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Defensive Driving

Considering the value of the heavy cargo that some drivers transport day-to-day, not to mention their most precious cargo: themselves, defensive driving is arguably one of the most important responsibilities drivers have while on the road. Their lives – and the lives of those in nearby vehicles – depend on it. Let’s take a look at the meaning of driving defensively and discuss a few techniques to help keep you safe.

What is defensive driving?

Defensive drivers anticipate dangerous situations by taking into account the actions of others and the presence of adverse driving conditions. Simply stated, drivers should be ready for any potential hazards on the road ahead.

What does defensive driving require?

Defensive driving requires the knowledge and strict observance of all traffic rules and regulations applicable to the area. If successful, you will never be involved in a preventable accident. The following recommendations may help you learn to drive with a defensive mentality. Memorize them and share them with others.

Defensive driving requires:

  • A constant alertness for the illegal acts and driving errors of others’ and a willingness to make timely that others’ actions will not force you into an accident.
  • An understanding and anticipation of any adjustments you may need to make for unexpected conditions, including the mechanical functioning of your vehicle, type of road surface, weather, light, amount of traffic and your physical condition and state of mind.
  • A thorough knowledge of right of way rules and a willingness to yield whenever necessary in order to avoid an accident.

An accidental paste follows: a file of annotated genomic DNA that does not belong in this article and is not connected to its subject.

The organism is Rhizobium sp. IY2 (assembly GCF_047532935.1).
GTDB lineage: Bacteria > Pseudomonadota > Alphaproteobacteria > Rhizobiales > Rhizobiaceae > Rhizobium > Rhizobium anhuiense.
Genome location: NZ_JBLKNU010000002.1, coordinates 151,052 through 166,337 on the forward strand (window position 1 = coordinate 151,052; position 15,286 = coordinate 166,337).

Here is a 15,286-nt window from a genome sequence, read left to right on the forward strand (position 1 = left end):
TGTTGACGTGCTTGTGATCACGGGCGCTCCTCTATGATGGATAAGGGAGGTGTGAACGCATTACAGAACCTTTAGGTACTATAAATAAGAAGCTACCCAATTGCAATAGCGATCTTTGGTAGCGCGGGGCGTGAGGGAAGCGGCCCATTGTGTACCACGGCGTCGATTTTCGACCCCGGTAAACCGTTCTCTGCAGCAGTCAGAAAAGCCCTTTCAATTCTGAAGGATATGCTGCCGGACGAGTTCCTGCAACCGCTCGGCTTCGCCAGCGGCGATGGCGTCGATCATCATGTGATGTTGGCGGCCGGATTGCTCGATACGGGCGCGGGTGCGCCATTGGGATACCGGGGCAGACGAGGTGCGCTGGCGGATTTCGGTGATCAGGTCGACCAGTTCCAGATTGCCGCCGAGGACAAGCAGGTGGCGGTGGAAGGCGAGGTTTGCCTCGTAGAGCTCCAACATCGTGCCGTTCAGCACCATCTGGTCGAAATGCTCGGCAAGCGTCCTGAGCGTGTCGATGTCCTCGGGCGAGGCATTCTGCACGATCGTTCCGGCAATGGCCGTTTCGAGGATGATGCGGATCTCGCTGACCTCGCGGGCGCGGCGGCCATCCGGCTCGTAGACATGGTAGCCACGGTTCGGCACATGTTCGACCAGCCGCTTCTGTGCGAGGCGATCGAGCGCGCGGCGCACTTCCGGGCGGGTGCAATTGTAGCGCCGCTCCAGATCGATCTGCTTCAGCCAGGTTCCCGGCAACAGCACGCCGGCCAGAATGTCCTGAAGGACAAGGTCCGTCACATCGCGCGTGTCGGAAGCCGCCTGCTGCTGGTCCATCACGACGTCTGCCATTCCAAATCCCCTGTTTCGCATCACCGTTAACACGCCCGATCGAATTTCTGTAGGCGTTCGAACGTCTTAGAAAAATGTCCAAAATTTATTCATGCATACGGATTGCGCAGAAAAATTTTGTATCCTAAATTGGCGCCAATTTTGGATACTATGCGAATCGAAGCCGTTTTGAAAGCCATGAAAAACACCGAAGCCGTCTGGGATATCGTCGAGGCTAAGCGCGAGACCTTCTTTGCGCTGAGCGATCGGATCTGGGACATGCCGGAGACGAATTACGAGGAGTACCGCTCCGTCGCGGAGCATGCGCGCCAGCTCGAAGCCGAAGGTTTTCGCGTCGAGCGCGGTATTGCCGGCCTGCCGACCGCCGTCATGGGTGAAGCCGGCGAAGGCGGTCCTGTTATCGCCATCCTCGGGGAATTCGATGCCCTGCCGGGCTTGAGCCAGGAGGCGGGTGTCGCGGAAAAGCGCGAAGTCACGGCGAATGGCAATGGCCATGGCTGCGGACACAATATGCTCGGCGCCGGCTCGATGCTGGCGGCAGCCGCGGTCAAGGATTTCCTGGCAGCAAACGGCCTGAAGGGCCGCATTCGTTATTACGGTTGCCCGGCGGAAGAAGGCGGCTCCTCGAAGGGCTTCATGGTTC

Strive to follow these three steps and you too can drive defensively:

  1. Watch for the hazard. When driving, think about what is going to happen or what may happen as far in advance of the hazardous situation as possible.
  2. Understand the defence. Specific situations require specific reactions. Become familiar with the unusual conditions that you may face and learn how best to handle them.
  3. Act in time. Once you’ve noted a hazard and understand the required defence, act as soon as possible! Never take a “wait and see” attitude while you’re behind the wheel.

By remembering these three steps and keeping good driving techniques top-of-mind, you will learn to adjust your driving behaviour to respond to the unexpected actions of other drivers and pedestrians. You will also be ready to adapt to the unpredictable and ever-changing factors of light, weather, road and traffic conditions, the mechanical conditions of other vehicles and your own physical ability to concentrate and drive safely.


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